Last Updated on Mar 6, 2020 by James W

international payments

If you do business overseas then getting paid can be troublesome unless you know what to do about other currencies.

Whatever the nature of your business, developing an interest from foreign customers can really add to your turnover and growth potential. Unfortunately, many online merchants and sole traders, even those who have been established for years in Malaysia, struggle when it comes to dealing with payments from overseas. However, it does not take much to overcome these issues and to begin trading in earnest with customers from outside of the country.


Accepting foreign currencies as payment for your goods or services should be as easy to organise as payments that are made in Ringgit. The trouble is, when you are operating online you don’t want to advertise your prices in a whole range of currencies – many of which will change relative to one another over the course of a day. Nevertheless, if you agree a price in Ringgit with a customer who then wants to pay in Euros, for example, it is often little use accepting a cheque in that currency. Most sole traders use basic current accounts for their banking needs and, even if you have a business account, your bank will probably charge you to accept a cheque in a foreign currency. On top of this, the relative prices of the currencies may change by the time the cheque arrives, which could also leave you out of pocket. Using conventional payment methods, therefore, hits your profit margin and makes the whole enterprise unfeasible.

Currency Conversion Services

To combat this, there are several payment service providers that can manage currency conversion during the online payment process itself. This allow your customers to pay in their preferred currency without the risk of market fluctuations, and you will know the transaction value the moment they have paid. Moreover, payment companies must ensure that they comply with Payment Card Industry Data Security Standards (PCI DSS), so you can rest assured knowing your transaction will take place safely.

When choosing your online payment processor, it is important to consider that some charge per transaction and some don’t. However, each usually has a minimum transfer value – something like 1278 MYR to 2557 MYR in many cases – in order to conduct the transfer for free. Check what the exchange rate is for each of these services before going ahead as some will be more favourable to the seller than others. If you already use a service like this, run a quick check on how competitive your supplier is using a comparison website.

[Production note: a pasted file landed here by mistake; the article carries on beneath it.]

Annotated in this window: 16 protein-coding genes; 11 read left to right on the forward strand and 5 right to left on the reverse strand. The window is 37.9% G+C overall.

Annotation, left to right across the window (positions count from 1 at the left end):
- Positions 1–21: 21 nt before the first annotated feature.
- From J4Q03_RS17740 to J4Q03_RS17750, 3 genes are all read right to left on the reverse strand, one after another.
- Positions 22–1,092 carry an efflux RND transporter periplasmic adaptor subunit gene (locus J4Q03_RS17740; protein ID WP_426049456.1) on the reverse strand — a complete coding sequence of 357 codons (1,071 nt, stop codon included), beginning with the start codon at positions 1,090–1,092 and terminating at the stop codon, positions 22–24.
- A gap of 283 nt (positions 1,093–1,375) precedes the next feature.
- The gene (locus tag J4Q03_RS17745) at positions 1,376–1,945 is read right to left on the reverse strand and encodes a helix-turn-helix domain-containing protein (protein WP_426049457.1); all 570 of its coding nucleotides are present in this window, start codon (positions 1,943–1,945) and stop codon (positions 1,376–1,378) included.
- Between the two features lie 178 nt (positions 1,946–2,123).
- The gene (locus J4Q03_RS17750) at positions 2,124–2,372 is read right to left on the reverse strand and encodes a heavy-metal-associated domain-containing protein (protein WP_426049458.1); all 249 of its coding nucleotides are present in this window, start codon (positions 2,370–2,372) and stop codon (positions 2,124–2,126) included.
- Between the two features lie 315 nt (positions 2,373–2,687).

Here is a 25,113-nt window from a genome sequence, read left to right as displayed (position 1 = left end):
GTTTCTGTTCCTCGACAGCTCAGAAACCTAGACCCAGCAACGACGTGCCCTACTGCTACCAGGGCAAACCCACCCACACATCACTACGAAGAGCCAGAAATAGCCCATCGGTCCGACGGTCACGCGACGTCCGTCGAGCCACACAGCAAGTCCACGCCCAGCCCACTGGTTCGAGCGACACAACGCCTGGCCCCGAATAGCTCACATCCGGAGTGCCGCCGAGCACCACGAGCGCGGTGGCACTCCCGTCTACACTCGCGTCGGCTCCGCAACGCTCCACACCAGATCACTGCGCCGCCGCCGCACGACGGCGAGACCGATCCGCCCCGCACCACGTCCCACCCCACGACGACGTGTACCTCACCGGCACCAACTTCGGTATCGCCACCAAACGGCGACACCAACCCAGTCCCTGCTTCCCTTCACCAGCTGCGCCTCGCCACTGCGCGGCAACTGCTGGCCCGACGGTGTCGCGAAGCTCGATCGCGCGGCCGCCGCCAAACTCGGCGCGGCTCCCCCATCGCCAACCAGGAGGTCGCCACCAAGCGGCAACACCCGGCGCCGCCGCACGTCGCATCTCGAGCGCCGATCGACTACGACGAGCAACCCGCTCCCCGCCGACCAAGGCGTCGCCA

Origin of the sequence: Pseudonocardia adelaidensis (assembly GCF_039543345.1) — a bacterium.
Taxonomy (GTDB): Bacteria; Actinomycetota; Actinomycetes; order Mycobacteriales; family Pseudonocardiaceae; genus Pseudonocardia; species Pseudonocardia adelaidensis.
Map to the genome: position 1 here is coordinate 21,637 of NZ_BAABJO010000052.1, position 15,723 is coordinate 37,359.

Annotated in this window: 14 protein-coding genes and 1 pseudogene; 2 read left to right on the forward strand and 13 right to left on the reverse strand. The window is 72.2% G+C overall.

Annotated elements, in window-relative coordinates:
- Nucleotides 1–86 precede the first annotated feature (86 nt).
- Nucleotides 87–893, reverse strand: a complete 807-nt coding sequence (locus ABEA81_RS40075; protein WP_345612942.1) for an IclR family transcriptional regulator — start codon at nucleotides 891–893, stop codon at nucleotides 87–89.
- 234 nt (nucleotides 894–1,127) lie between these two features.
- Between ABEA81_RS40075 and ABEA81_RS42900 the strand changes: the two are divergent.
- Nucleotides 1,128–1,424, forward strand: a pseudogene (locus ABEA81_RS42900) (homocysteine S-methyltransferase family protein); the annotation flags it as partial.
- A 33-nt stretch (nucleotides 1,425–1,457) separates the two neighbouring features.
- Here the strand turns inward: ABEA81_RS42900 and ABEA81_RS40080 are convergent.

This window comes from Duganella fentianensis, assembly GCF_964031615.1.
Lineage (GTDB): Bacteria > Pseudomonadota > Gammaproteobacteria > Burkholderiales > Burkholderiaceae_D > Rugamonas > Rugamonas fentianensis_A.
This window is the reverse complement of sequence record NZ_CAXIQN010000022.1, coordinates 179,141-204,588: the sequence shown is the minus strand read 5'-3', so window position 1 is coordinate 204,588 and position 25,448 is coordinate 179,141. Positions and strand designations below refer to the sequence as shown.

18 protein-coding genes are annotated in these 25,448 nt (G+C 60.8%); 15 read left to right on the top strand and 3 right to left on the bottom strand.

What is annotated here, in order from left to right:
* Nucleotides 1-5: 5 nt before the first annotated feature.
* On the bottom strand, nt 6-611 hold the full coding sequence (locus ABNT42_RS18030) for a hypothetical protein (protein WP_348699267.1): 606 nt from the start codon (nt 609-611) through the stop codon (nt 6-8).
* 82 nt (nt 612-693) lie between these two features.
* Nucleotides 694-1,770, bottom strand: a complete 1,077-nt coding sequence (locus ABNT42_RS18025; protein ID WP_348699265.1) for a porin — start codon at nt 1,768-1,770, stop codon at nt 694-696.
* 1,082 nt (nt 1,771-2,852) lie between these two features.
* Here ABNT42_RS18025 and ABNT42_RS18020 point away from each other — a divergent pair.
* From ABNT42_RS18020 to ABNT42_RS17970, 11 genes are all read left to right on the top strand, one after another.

Use Your Bank

Another very secure way of accepting an overseas payment for an online product or service is via your own bank. Banks use an international system called CHAPS which should give you the confidence to release the goods once the money has cleared. It is fast and, because it is run by your bank, secure. It is the recommended form of transactions of a high value, for instance when you are selling a property.


Any business accepting international payments stands to dramatically increase their revenue streams if they know how to handle things correctly. The added accessibility of an online store means you can target a much wider audience than in a fixed location shop, and offer a much greater range of products without the excess overheads.

?It is always best to explore your options and perhaps you could specify a range of payment options for international customers which vary depending on the monetary amount or frequency of the transactions. Ultimately, as the merchant, you want to ensure that you get the best deal without alienating your customers by imposing large fees. If you’re new to online payment acceptance and want to play it safe, avoid payments in currencies that are volatile or subject to high inflation; stick to Ringgit until you gain confidence with accepting alternative foreign payments.

Author Bio:

After working in IT, Melvin is currently setting up his own small woodwork firm with his two brothers.

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